By Steven Johnstone
Content material: Haggling -- Measuring -- holding song -- Valuing -- participating -- Apportioning legal responsibility -- figuring out -- universal greek weights and measures
Read or Download A history of trust in ancient Greece PDF
Similar greece books
The Church within the Age of Constantine presents a elegant theological screening of the doctrinal and moral considering throughout the fourth century. pertaining to biblical necessities to historic cosmology and anthropology, Roldanus makes use of the idea that of ‘contextualisation’ to understand this approach. He makes transparent that, although a lot the successful positions have been depending on the interfering of the country, the theological mirrored image went however its right means, conditioned because it was once via a variety of understandings of salvation-in-Christ.
"The tough advisor to Greece" has been the definitive guidebook to the rustic for 30 years. This new full-colour version has been thoroughly made over and up-to-date, holding all our greatest positive factors like certain history and a journalistic eye for aspect, yet with new ordinary lodging, consuming experiences and crystal-clear maps.
War in historical Greece assembles a variety of resource fabric and introduces the most recent scholarship at the Greek adventure of battle. the writer has rigorously chosen key texts, a lot of them no longer formerly on hand in English, and supplied them with accomplished commentaries. For the Greek polis, war was once a extra ordinary situation than peace.
One of many foundational works of army heritage and political philosophy, and an notion for Alexander the nice, the Anabasis of Cyrus recounts the epic tale of the 10 Thousand, a band of Greek mercenaries employed through Cyrus the more youthful to overthrow his brother, Artaxerxes, king of Persia and the main robust guy on the earth.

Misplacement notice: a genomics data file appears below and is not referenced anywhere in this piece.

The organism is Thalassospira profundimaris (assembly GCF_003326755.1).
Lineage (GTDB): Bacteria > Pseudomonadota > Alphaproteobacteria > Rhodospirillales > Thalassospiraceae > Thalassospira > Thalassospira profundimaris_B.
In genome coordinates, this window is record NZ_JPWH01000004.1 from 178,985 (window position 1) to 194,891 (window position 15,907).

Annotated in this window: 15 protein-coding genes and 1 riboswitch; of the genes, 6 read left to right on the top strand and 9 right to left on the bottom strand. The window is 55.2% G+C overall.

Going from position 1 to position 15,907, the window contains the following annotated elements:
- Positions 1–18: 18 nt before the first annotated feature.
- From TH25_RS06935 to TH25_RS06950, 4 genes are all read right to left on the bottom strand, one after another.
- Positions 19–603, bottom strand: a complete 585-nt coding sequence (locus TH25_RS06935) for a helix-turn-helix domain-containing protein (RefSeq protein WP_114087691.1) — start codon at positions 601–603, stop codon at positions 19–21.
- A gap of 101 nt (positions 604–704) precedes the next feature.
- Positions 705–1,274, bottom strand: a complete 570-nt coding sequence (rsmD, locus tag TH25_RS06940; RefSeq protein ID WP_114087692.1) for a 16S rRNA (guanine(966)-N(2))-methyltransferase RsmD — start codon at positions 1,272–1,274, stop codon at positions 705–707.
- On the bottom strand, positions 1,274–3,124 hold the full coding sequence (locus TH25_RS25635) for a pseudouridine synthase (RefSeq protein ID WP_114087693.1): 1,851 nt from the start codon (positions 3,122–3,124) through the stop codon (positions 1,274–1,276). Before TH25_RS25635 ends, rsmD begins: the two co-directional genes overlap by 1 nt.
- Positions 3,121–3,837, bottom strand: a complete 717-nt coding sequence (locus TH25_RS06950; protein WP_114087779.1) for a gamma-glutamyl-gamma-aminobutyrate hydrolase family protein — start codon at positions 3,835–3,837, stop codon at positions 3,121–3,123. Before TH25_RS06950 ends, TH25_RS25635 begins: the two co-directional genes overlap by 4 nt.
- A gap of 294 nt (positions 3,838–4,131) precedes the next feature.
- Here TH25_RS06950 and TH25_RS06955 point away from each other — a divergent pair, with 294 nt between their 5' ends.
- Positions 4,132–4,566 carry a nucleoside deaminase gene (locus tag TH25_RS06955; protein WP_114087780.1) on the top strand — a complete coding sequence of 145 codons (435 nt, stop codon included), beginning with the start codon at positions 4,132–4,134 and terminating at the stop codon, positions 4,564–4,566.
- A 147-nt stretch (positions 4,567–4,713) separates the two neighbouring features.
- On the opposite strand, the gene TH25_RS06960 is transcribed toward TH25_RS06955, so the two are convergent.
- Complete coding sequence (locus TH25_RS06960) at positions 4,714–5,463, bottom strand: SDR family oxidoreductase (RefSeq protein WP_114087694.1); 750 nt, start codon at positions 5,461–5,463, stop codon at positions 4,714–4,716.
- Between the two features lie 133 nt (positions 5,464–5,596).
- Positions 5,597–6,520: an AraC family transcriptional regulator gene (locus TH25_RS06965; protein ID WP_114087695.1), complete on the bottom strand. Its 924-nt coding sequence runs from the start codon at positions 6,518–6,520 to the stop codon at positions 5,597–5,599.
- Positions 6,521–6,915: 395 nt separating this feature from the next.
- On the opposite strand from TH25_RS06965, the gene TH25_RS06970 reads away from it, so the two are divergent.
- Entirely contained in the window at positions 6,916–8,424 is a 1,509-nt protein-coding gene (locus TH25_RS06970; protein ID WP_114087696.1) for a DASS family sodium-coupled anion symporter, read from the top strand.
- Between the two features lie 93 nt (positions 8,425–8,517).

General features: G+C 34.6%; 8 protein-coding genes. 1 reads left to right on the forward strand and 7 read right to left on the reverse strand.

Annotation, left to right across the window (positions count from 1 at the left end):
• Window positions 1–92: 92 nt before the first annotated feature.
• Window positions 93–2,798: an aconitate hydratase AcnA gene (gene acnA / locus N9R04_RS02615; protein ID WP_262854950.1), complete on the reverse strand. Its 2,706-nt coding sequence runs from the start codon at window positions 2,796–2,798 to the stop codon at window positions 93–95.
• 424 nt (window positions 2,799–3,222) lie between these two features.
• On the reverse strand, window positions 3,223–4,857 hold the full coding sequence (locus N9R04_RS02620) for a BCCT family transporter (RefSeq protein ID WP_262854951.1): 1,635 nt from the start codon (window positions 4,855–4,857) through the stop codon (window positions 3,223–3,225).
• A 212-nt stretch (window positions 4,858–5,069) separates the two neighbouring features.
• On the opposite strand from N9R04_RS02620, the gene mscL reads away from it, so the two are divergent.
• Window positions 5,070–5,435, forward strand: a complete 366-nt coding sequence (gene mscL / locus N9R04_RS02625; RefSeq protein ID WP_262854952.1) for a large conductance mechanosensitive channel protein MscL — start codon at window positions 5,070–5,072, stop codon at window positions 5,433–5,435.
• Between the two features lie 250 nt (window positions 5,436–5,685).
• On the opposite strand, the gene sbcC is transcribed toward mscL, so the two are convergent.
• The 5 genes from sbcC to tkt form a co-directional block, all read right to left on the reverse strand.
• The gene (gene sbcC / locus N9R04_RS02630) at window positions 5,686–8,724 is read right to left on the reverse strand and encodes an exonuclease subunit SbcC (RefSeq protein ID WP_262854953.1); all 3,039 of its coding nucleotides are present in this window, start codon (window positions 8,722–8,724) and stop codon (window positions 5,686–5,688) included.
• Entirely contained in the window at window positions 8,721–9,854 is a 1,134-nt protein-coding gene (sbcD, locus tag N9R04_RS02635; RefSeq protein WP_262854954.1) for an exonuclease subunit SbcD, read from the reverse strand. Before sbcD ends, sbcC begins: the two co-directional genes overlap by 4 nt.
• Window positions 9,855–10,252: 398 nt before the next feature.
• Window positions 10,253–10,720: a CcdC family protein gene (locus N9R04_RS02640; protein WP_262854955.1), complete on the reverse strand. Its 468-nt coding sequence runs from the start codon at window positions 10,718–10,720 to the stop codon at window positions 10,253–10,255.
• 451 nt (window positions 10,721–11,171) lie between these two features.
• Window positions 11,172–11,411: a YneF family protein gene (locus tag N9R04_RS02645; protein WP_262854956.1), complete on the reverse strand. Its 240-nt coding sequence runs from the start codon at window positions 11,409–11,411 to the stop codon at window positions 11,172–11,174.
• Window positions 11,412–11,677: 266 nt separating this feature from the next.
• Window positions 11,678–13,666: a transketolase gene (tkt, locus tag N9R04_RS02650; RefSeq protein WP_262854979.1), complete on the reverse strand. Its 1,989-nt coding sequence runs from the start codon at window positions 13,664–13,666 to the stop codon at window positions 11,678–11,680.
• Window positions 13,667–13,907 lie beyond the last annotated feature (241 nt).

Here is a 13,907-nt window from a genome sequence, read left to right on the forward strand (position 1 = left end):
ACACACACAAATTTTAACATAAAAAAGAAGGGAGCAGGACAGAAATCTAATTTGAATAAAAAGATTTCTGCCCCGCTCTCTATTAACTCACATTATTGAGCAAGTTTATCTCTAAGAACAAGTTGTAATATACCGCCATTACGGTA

Additional resources for A history of trust in ancient Greece
They say that Protagoras did just this: whenever he taught anything, he ordered the student to value the worth of what he thought he had learned, and give him that much. ”60 Aristotle here delineates two practices of valuing in exchanges. 62 The Protagorean solution, however, takes the teaching of virtue seriously by shifting the risk to the sophist, who now trusts his students (and, by implication, his own educating) completely. This procedure entails several changes. First, the price is determined after the pupil has received his instruction, so that he has full knowledge.
Protagoras is reported to have relied on a different practice: he reposed his trust entirely in the student. Aristotle asks: Who assesses the value, the one who gives away or the taker? For the giver would seem to entrust it to the other. They say that Protagoras did just this: whenever he taught anything, he ordered the student to value the worth of what he thought he had learned, and give him that much. ”60 Aristotle here delineates two practices of valuing in exchanges. 62 The Protagorean solution, however, takes the teaching of virtue seriously by shifting the risk to the sophist, who now trusts his students (and, by implication, his own educating) completely.
82 Sellers responded verbally, too, of course. 86 This story highlights an important point about haggling: the refusal to negotiate could itself be a tactic within negotiations. It also shows that the language of bargaining could include stock phrases common among many merchants, as Aristotle reports: “Whenever [people on Naxos] . . ”87 In the game of bargaining in the agora, however ritualized, success depended on mastery of the conventions, especially the patter. Buyers and sellers negotiated, then, not (or not only) by exchanging numbers, which converged on the ﬁnal price, but by using gestures and language, both cunning and conventional, to cap and forestall each other.
A history of trust in ancient Greece by Steven Johnstone